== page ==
Part of my work at Christ the Redeemer Catholic Church in Lake Orion is working with our children, many from the Oxford school district in Michigan.
We have this beautiful little room in the back called the atrium, with soft lighting and comfy pillows, in which we introduce our ancient prayer of the mass, ponder the scriptures together and pray with the children.
At the end of each session in our atrium we gather on the floor around the prayer table and begin our closing ritual by lighting a candle and speaking together the words “Jesus is the light of the world. A light no darkness can overcome.”
Then we pray what we call our “intentions” or “petitions”; we close by speaking all the things we hope for and lifting up before God the people we love.
At this time each week, many children, especially our youngest 4 and 5 year olds, pray for their grandparents who are ill and/or in the hospital and there is always a long litany as each child prays for his or her pet(s). Some pets are sick and some aren’t. If the child doesn’t have a pet they will often pray for their friend’s or neighbor’s pet. Some of these named turtles, fish and dogs passed away years ago…no matter. They are remembered in our atrium.
But I remember one week this little girl, I think she was 5-years-old at the time, was stuck to me like glue the whole session, right next to me the whole night, and when we sat down for our closing prayer and intentions she was watching, and waiting. And when it came time to light the candle and offer our intentions, she scooted up real close to me, so our knees were touching, and said in a small voice. “My brother…he died in my momma’s belly last night.”
I knew then, she had been waiting the whole session to share this news during this sacred closing ritual around our prayer table.
Just like this moment, none of us knew what to say, so that little group of 4 and 5-year-olds just sat there and looked at that candle together. I was touched by how still all the little ones became when she shared her sadness and how we mourned together, were silent together. Little children mourning, thinking of their friend’s loss. It was a moment thick with God’s presence. It was a long silence…
The week before we had heard a presentation in which we very slowly roll out a 50-yard ribbon with the children – it stretches the length of our entire front lawn. At one end is a bright red tassle that represents the birth of the universe, the very first moment of the Kingdom of God, 14 billion years ago, and we talk about how God formed all the elements and minerals that would later make up the earth, all the plants and animals around us (all our pets), and eventually, right at the very end of the ribbon, there is this little sliver of ribbon that represents when we human beings were finally created, knit in our mother’s womb (if this represetative ribbon were to scale, it would be 15 football fields long with human beings being the very last blade of grass in the final end field).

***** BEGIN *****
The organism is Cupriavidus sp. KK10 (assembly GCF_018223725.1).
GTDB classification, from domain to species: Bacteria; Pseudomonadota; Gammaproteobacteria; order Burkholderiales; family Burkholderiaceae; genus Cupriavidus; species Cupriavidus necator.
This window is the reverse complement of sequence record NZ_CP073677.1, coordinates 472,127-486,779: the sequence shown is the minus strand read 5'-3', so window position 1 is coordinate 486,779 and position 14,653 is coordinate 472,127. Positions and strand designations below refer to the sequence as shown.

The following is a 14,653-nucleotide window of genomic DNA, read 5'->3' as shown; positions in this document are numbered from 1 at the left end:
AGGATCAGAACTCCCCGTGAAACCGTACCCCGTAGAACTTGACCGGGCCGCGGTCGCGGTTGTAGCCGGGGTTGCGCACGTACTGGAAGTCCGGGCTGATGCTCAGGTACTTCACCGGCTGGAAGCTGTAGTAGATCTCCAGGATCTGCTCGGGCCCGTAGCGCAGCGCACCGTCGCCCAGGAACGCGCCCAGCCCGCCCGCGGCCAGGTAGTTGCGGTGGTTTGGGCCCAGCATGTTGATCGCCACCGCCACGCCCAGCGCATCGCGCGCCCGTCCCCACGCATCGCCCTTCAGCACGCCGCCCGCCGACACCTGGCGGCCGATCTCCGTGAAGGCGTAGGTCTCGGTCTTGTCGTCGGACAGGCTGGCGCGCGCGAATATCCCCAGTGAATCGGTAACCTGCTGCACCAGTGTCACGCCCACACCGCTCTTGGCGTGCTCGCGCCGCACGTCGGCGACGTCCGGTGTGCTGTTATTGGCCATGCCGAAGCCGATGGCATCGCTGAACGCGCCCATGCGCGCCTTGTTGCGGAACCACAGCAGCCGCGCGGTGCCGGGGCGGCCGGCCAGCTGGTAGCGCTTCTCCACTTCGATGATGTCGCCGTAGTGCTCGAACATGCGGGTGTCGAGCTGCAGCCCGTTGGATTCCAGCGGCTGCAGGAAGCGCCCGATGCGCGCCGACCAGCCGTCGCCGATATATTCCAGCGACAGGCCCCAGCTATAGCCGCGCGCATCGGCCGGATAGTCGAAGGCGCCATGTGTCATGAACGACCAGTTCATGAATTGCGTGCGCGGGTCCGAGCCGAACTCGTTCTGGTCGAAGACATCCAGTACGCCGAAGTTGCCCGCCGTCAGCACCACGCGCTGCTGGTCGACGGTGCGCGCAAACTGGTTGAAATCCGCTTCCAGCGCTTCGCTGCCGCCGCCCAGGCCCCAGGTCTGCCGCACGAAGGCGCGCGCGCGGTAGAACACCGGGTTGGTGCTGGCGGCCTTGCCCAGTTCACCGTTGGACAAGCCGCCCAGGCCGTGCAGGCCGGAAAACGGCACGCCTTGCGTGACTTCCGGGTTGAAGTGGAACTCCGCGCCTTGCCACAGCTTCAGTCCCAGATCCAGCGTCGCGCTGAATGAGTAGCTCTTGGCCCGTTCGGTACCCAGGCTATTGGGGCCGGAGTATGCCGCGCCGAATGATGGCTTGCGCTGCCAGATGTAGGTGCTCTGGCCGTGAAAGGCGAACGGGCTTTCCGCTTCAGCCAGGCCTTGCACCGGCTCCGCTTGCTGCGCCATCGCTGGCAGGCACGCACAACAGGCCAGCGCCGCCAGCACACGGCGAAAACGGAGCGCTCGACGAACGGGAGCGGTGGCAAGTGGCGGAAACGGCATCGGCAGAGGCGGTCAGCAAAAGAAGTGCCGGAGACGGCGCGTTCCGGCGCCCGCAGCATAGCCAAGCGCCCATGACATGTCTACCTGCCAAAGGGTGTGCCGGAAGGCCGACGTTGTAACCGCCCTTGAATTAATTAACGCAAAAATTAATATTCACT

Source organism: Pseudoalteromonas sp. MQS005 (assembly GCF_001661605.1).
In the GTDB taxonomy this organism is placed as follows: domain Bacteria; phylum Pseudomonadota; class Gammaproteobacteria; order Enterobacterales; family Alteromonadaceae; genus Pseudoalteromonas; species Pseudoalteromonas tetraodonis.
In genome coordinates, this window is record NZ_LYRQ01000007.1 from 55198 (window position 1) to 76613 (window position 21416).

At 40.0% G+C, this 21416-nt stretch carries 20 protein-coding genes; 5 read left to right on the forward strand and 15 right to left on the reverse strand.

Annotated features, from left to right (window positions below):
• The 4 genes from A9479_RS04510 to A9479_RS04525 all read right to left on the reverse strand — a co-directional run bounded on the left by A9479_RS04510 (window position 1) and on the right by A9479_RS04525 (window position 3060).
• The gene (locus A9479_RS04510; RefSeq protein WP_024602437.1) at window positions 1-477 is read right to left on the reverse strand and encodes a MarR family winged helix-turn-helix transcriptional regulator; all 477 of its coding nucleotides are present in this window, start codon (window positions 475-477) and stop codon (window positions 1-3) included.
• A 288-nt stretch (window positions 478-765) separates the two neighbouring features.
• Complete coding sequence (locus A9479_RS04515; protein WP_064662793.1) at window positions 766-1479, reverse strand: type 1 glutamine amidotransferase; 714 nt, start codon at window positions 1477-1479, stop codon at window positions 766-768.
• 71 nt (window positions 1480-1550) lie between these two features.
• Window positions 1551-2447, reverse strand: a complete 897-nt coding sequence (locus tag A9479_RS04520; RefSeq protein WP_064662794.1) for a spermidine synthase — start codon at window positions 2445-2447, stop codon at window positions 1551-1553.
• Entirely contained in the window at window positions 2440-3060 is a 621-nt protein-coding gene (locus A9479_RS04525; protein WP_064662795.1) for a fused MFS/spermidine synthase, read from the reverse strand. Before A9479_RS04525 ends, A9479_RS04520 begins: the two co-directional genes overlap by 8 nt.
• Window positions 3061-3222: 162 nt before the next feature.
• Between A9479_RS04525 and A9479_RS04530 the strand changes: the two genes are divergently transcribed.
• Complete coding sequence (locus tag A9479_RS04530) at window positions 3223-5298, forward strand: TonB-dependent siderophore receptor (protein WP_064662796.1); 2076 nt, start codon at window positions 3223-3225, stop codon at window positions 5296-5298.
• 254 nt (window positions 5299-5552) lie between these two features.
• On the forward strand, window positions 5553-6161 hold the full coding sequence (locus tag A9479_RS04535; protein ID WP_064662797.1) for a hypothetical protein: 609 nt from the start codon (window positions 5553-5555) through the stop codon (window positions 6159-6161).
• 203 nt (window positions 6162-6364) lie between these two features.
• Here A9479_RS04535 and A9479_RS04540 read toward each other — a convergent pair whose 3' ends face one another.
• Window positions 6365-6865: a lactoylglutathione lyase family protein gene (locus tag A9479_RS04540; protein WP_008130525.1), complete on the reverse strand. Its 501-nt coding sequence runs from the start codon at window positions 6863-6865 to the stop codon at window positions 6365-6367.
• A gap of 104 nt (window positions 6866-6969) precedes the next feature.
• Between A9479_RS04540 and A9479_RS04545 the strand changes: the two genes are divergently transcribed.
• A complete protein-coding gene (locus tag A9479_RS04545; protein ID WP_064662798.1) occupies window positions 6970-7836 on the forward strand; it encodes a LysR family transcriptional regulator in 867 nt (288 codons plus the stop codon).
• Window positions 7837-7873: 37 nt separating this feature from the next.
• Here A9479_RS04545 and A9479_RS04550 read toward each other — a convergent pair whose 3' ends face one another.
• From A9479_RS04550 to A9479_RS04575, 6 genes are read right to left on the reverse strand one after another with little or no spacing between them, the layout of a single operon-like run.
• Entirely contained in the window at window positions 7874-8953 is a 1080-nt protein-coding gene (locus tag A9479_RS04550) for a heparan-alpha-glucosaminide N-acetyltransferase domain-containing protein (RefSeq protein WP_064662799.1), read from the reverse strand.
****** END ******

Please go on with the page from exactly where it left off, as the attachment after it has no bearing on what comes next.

We talk about Jesus growing like a seed in his mother’s womb, being born into our very own history – about how he lived, how he loved, how he taught, died and rose and what he dreamed our life together could look like. And then we talk about the golden, shiny tassel at the very end of the ribbon that represents the parousia, the time of fulfillment, when God will be all in all, and love will reign, and all our tears will be wiped away and all of creation will find joy in God’s presence.
So, one of the children, remembering this ribbon presentation from the week before, broke the silence around our prayer table by saying “your brother is in the parousia now.” (or something that sounded a little like the word “parousia”…we all knew from the hope in his voice what he meant).
And the little girl looked up and took this in.
And we ended with these little ones pondering the mystery of time and how her brother is just a few steps ahead of us – in the loving arms of the God who created us. How whether we live a few weeks in our momma’s belly, 16 years or 106 years, we are all here for such a short time, each and every one of us is but a few breathes away from God’s welcoming embrace.
God is as close to us as our very breath this night.
Jesus gently, tenderly is saying to us “Come to me, all you who are weary and burdened and I will give you rest.” Scooch up to me, along side me, let your knee touch mine, speak to me of your woundedness, tie yourself to me and I will help you carry this burden, I will mourn with you, I will be with you in the darkness, I am with you when you wake each day and remember…
We mourn Tate, Hana, Madisyn and Justin in silence together this night and pray In the words of Psalm 33, “Let your unfailing love be with each of them and us, Lord, even as we put our hope in you.”
For more information on our atrium and the Montessori-based style of Faith Formation that we offer at our parish called Catechesis of the Good Shepherd at www.cgsusa.org and or visit our website at www.ctredeemer.org.